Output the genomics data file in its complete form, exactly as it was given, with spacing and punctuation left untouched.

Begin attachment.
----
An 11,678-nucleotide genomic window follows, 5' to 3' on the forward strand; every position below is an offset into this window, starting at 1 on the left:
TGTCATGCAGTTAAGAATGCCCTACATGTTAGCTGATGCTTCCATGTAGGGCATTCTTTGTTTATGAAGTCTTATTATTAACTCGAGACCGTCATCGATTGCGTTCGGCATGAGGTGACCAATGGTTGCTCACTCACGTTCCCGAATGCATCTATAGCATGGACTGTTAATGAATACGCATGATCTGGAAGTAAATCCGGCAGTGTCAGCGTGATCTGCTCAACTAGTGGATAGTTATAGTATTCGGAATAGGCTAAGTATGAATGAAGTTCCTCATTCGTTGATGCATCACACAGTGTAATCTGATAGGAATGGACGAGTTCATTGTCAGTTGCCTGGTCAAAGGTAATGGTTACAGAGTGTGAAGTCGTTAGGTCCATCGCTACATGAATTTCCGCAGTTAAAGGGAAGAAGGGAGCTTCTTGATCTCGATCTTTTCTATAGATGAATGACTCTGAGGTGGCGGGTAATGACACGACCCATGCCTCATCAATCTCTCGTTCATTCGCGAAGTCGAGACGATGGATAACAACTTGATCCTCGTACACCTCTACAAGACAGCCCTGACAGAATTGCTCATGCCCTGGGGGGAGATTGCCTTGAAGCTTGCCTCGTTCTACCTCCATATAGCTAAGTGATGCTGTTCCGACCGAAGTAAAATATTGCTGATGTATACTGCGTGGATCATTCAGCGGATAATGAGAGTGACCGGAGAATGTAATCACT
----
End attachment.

An 11,678-nucleotide genomic window follows, 5' to 3' on the forward strand; every position below is an offset into this window, starting at 1 on the left:
TGTCATGCAGTTAAGAATGCCCTACATGTTAGCTGATGCTTCCATGTAGGGCATTCTTTGTTTATGAAGTCTTATTATTAACTCGAGACCGTCATCGATTGCGTTCGGCATGAGGTGACCAATGGTTGCTCACTCACGTTCCCGAATGCATCTATAGCATGGACTGTTAATGAATACGCATGATCTGGAAGTAAATCCGGCAGTGTCAGCGTGATCTGCTCAACTAGTGGATAGTTATAGTATTCGGAATAGGCTAAGTATGAATGAAGTTCCTCATTCGTTGATGCATCACACAGTGTAATCTGATAGGAATGGACGAGTTCATTGTCAGTTGCCTGGTCAAAGGTAATGGTTACAGAGTGTGAAGTCGTTAGGTCCATCGCTACATGAATTTCCGCAGTTAAAGGGAAGAAGGGAGCTTCTTGATCTCGATCTTTTCTATAGATGAATGACTCTGAGGTGGCGGGTAATGACACGACCCATGCCTCATCAATCTCTCGTTCATTCGCGAAGTCGAGACGATGGATAACAACTTGATCCTCGTACACCTCTACAAGACAGCCCTGACAGAATTGCTCATGCCCTGGGGGGAGATTGCCTTGAAGCTTGCCTCGTTCTACCTCCATATAGCTAAGTGATGCTGTTCCGACCGAAGTAAAATATTGCTGATGTATACTGCGTGGATCATTCAGCGGATAATGAGAGTGACCGGAGAATGTAATCACT